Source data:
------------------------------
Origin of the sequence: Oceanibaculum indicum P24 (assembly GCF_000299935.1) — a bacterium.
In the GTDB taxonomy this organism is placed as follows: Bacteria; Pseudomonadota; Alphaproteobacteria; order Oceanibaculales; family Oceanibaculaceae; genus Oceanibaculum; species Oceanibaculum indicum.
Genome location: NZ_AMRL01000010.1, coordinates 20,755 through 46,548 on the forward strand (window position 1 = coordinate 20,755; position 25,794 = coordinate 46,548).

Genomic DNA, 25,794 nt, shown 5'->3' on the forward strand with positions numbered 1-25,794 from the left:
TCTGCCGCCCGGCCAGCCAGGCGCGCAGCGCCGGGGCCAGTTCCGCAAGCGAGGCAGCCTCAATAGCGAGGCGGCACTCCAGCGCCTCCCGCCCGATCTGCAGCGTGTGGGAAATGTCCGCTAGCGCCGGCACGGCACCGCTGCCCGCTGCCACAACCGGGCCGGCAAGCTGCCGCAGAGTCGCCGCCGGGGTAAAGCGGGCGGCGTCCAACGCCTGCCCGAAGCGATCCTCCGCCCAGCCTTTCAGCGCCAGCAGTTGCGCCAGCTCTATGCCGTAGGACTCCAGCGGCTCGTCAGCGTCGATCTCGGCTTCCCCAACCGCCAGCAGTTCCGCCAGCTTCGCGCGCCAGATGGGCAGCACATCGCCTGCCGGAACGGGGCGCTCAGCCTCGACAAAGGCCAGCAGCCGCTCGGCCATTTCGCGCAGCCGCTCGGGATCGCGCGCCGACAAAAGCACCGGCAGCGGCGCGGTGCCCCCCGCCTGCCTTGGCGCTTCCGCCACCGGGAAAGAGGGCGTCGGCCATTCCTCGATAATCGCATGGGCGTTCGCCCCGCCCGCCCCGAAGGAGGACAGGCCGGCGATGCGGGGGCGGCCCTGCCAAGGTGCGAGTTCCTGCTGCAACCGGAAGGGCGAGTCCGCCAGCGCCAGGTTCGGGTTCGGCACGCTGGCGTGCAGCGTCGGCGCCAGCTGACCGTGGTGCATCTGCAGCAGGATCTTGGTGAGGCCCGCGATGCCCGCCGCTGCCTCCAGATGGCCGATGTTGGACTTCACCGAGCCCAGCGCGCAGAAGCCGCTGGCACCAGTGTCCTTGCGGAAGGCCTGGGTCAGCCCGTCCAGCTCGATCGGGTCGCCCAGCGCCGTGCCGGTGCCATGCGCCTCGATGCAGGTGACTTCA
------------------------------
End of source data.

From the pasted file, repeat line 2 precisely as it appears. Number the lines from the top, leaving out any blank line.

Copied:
In the GTDB taxonomy this organism is placed as follows: Bacteria; Pseudomonadota; Alphaproteobacteria; order Oceanibaculales; family Oceanibaculaceae; genus Oceanibaculum; species Oceanibaculum indicum.